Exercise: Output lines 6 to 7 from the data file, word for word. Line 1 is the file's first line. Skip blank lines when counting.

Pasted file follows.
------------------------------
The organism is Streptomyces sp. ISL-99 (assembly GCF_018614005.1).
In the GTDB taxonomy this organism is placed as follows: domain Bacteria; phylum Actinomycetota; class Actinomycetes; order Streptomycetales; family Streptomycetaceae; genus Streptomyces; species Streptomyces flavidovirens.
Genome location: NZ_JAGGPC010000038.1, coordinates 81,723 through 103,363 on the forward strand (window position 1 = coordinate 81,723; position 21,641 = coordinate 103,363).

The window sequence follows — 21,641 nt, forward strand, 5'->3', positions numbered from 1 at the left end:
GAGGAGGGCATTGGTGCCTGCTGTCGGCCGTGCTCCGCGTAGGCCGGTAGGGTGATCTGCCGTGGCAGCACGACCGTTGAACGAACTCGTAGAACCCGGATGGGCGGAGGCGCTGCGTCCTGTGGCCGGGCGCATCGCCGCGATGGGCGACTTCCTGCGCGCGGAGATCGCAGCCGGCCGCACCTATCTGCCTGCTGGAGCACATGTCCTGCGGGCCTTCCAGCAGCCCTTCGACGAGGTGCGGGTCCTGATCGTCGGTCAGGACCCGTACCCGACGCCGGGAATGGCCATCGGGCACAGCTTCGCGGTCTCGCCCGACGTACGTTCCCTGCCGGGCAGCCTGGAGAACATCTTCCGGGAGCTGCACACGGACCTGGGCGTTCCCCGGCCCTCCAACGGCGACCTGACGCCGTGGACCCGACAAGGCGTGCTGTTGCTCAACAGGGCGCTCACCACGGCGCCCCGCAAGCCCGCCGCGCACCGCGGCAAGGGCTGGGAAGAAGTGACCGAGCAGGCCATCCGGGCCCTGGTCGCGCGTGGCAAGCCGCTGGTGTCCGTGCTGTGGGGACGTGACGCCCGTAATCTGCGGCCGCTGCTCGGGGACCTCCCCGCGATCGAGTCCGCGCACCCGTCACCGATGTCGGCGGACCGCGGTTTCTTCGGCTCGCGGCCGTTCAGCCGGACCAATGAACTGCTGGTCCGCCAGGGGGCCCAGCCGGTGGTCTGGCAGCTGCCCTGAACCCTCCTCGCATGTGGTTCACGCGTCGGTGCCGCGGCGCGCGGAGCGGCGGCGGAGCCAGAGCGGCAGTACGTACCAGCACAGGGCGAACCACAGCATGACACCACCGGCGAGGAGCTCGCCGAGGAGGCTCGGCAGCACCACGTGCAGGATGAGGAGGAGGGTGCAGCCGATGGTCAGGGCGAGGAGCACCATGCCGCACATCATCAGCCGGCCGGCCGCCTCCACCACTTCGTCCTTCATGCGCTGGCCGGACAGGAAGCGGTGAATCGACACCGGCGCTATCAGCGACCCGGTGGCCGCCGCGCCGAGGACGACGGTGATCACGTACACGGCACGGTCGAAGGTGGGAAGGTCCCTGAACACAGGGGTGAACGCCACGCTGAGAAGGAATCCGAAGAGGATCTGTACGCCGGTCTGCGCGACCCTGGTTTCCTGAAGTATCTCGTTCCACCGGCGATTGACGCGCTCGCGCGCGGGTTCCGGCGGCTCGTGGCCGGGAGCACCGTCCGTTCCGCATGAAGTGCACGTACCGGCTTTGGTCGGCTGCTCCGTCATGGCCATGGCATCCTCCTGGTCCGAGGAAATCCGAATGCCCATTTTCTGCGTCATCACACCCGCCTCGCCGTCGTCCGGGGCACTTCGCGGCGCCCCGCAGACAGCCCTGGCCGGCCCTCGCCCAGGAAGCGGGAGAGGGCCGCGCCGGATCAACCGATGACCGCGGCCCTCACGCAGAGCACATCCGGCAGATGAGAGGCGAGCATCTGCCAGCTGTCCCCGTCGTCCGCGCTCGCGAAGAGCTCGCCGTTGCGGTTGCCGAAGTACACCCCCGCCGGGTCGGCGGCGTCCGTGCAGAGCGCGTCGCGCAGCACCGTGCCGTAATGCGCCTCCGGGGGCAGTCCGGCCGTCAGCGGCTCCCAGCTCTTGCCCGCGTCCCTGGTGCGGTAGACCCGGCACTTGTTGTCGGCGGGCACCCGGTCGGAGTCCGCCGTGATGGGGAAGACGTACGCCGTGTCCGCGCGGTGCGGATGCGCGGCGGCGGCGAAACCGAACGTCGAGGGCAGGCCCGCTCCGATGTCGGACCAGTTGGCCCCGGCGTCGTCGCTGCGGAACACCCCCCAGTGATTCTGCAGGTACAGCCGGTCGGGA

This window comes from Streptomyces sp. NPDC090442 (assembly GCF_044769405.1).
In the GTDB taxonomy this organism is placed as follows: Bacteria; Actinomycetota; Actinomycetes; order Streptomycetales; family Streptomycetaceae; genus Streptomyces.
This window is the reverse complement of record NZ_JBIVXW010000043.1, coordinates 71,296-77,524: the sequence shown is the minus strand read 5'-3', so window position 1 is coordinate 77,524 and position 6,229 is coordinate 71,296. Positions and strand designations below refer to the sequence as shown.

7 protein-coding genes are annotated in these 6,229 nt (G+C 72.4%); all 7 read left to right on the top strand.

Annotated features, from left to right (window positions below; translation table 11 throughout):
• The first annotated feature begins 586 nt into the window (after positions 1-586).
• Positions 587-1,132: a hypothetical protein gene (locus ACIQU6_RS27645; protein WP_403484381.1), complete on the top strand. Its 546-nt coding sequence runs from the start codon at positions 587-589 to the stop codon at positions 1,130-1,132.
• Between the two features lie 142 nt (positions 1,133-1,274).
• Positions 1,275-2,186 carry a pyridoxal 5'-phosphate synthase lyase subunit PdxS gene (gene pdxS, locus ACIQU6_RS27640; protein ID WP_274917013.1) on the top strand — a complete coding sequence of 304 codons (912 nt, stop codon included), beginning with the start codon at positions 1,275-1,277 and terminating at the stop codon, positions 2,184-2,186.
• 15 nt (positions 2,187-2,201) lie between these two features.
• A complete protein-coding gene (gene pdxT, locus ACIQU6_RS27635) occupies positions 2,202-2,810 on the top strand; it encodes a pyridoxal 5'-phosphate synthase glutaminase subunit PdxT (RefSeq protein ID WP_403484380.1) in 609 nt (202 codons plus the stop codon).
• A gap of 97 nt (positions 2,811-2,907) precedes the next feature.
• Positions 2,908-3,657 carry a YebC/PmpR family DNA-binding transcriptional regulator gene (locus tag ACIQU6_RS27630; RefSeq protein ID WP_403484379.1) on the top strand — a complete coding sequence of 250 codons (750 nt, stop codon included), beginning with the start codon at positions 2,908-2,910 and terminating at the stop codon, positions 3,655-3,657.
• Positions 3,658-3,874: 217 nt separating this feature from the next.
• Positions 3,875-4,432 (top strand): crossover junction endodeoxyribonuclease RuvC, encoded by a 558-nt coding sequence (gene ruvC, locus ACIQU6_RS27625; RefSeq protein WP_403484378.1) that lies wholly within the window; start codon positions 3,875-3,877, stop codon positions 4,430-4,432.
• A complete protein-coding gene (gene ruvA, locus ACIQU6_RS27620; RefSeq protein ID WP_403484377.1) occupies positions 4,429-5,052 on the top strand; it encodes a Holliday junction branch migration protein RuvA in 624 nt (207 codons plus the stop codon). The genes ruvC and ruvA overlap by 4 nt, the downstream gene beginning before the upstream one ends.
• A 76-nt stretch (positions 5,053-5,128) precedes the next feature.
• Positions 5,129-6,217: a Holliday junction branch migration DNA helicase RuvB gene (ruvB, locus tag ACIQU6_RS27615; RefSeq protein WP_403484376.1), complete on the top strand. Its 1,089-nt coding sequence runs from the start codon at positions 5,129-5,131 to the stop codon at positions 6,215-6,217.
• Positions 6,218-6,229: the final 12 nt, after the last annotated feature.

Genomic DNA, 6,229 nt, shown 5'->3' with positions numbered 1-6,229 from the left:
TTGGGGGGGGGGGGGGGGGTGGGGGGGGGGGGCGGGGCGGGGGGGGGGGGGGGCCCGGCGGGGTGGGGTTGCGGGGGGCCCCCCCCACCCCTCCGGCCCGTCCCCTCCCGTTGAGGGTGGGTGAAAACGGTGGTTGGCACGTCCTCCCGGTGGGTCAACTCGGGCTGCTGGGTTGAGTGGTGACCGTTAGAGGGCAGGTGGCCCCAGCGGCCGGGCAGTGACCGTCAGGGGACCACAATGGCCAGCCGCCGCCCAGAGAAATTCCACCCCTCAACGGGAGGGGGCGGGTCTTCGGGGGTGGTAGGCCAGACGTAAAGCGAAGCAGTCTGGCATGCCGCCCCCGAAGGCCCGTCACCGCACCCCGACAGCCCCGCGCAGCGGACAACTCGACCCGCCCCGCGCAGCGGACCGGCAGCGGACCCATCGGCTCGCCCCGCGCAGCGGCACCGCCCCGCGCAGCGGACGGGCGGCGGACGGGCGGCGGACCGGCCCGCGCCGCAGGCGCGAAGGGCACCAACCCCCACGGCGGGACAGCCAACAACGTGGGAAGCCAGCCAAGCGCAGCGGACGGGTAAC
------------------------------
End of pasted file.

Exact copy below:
This window comes from Streptomyces sp. NPDC090442 (assembly GCF_044769405.1).
In the GTDB taxonomy this organism is placed as follows: Bacteria; Actinomycetota; Actinomycetes; order Streptomycetales; family Streptomycetaceae; genus Streptomyces.